Bartholin gland carcinoma

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Bartholin gland carcinoma
Other names: Bartholin's gland cancer, Bartholin's gland carcinoma (morphologic abnormality), carcinoma of Bartholin's gland (disorder)[1]
Barthlin carcinoma tissue cross section
SpecialtyOncology, gynecology
Usual onsetTypically in 50s[2]
Differential diagnosisBartholin's cyst[3]
Prognosis5 year survival 70% to 93%[2]
FrequencyRare, <1% of all female genital tract cancer, <5% of vulva cancer[3]

Bartholin gland carcinoma is a type of vulva cancer arising in the Bartholin gland.[3] It typically presents with a painless bump at one side of the vaginal opening in an older female, and can appear similar to a Bartholin cyst.[3] The bump may be big or small, be deep under skin or nearer the surface, and sometimes have overlying ulceration.[3] Average age at presentation is 53 years, with an average size of tumor being just short of 4cm.[2]

The tumor can become large before a woman is aware of symptoms. One of the first symptoms can be dyspareunia. In other instances a woman may find a mass or ulcer in the vulva area. Many clinicians assume that an enlarged Bartholin gland is malignant in postmenopausal woman until proven otherwise. The growth of the tumor can spread to nearby areas such as the ischiorectal fossa and inguinal lymph nodes. Approximately 50% of bartholin gland carcinomas originate from squamous cell carcinomas. Another uncommon characteristic of Bartholin gland malignancies is that the growth of a lesion originates from the three types of epithelial tissue present in the gland: mucinous, transitional, and squamous.[4]

It is most common in females of middle-age and older, but is rare.[3] Less then 1% of all female genital tract cancer and less than 5% of all vulva cancer are Bartholin gland carcinoma.[3]


The cause is unknown.[3]


Bartholin gland can be differentiated by histology to determine whether the malignancy is due to squamous cell carcinoma, adenoid cystic carcinoma, or adenocarcinomas.[5]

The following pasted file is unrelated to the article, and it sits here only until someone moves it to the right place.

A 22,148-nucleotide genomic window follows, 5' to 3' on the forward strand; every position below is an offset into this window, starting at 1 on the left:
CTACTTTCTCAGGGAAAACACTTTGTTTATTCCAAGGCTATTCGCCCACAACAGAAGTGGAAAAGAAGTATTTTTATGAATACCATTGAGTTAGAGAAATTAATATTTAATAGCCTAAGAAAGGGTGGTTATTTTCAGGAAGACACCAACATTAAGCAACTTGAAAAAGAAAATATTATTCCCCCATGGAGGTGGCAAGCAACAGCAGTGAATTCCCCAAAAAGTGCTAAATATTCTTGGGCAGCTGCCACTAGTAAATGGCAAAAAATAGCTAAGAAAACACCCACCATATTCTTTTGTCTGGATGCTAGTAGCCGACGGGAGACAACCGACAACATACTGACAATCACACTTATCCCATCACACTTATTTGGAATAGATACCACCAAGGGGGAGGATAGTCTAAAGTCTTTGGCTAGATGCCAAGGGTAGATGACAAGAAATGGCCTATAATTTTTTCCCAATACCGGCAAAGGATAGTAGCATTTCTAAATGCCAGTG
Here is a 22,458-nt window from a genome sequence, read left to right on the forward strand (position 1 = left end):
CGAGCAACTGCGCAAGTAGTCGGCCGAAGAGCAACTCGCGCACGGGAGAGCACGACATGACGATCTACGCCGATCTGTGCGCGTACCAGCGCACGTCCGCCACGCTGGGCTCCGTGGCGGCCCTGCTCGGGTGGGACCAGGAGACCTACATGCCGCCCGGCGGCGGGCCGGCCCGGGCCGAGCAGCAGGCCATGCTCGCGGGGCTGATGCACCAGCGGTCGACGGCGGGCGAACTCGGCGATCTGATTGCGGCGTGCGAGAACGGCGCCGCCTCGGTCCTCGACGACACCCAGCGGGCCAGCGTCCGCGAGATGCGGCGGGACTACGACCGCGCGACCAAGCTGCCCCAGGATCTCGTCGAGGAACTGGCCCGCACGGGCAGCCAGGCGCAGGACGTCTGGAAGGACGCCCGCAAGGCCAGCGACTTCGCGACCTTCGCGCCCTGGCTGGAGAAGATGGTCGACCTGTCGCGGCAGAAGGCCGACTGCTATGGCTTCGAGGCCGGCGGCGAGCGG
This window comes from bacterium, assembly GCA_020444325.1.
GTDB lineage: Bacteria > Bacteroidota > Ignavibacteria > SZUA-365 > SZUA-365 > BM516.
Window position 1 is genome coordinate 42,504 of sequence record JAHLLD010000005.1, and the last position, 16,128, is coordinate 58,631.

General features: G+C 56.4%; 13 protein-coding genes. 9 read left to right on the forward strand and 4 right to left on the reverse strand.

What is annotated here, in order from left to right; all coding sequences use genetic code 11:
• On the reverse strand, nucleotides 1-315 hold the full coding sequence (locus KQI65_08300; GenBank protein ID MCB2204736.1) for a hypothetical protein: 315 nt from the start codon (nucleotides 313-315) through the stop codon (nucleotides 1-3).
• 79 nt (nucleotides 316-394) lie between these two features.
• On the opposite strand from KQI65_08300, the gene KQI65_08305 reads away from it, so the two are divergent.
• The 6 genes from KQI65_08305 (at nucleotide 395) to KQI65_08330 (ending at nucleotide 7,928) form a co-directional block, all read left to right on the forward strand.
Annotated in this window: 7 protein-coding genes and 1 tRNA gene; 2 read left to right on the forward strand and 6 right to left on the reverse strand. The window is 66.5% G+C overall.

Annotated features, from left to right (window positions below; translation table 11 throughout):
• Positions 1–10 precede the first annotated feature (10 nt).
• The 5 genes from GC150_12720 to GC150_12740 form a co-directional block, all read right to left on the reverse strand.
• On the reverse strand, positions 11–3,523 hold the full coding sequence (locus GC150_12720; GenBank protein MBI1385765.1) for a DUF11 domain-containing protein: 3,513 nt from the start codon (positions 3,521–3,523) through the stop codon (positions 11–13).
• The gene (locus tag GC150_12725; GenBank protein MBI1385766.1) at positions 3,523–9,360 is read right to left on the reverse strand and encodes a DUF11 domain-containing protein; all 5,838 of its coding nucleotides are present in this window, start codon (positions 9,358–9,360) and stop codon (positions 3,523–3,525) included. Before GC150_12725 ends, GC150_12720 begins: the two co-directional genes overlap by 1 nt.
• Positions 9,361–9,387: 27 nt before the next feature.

Though Bartholin gland carcinoma is rare, along with other unusual Bartholin gland growths, it many not be the typical practice for clinicians to consider lesions malignant. Early diagnosis can help to prevent the cancer from the glands to surrounding. Though malignancies of the Bartholin gland are rare clinicians biopsy Bartholin gland lesions in older women or when the growth reoccurs or does not respond to original treatment.[4]


The prognosis is optimistic as long as the growth has not metastasized to the lymph nodes.[4]


Bartholin glands were described in cattle by Casper Barthlin in 1677. Their existence in humans was postulated at that time.[4] Treatment can be a vulvectomy that results in the removal of the growth along with an extensive removal of adjacent tissue. An inguinal lymphadenectomy often accompanies the vulvectomy. The tissue that is removed sometimes includes sections of the vagina and rectum.[6]

Illustration of vaginal abscesses.
Illustration of Bartholin glands vaginal abscesses.

The Adenoid cystic carcinoma of the Bartholin gland is another uncommon malignancy with symptoms that include local painful intermittent recurrences. The disease is slow to progress but it can result in lung cancer after a long time after the initial treatment. Treatment consists of surgical removal of the growth. Sometimes radiation and chemotherapy is performed.[7]


  1. "Bartholin's gland carcinoma". Wikidata. Archived from the original on 2016-06-25. Retrieved 2016-06-14.
  2. 2.0 2.1 2.2 Broach, Vance; Lawson, Barrett (2022). "Chapter 18 - Bartholin gland carcinomas". In Frumovitz, Michael; Leitao, Jr., Mario M.; Preetha, Ramalingam (eds.). Diagnosis and Treatment of Rare Gynecologic Cancers. Elsevier. pp. 305–314. ISBN 978-0-323-82938-0.
  3. 3.0 3.1 3.2 3.3 3.4 3.5 3.6 3.7 3.8 WHO Classification of Tumours Editorial Board, ed. (2020). "10. Tumours of the vulva: Bartholin gland carcinoma". Female genital tumours: WHO Classification of Tumours. Vol. 4 (5th ed.). Lyon (France): International Agency for Research on Cancer. pp. 442–443. ISBN 978-92-832-4504-9. Archived from the original on 2022-06-17. Retrieved 2022-09-03.
  4. 4.0 4.1 4.2 4.3 Heller, Debra S.; Bean, Sarah (2014). "Lesions of the Bartholin Gland". Journal of Lower Genital Tract Disease. 18 (4): 351–357. doi:10.1097/LGT.0000000000000016. ISSN 1089-2591. PMID 24914884.
  5. Di Donato, Violante; Casorelli, Assunta; Bardhi, Erlisa; Vena, Flaminia; Marchetti, Claudia; Muzii, Ludovico; Panici, Pierluigi Benedetti (2017). "Bartholin gland cancer". Critical Reviews in Oncology/Hematology. 117: 1–11. doi:10.1016/j.critrevonc.2017.06.005. PMID 28807231.
  6. Clinical gynecologic oncology, Philip DiSaia, editor. Chapter 8, Invasive Cancer of the Vulva, Jeanne M. Schilder, and Frederick B. Stehman. Pages 219-244. Elsevier/Saunders.(2012). ISBN 978-0-323-07419-3; Access provided by the University of Pittsburgh.
  7. Clinical gynecologic oncology, Phillip Saia, editor. Chapter 8, Invasive Cancer of the Vulva, Jeanne M. Schilder, and Frederick B. Stehman. Pages 219-244. Elsevier/Saunders.(2012). ISBN 978-0-323-07419-3; Access provided by the University of Pittsburgh.

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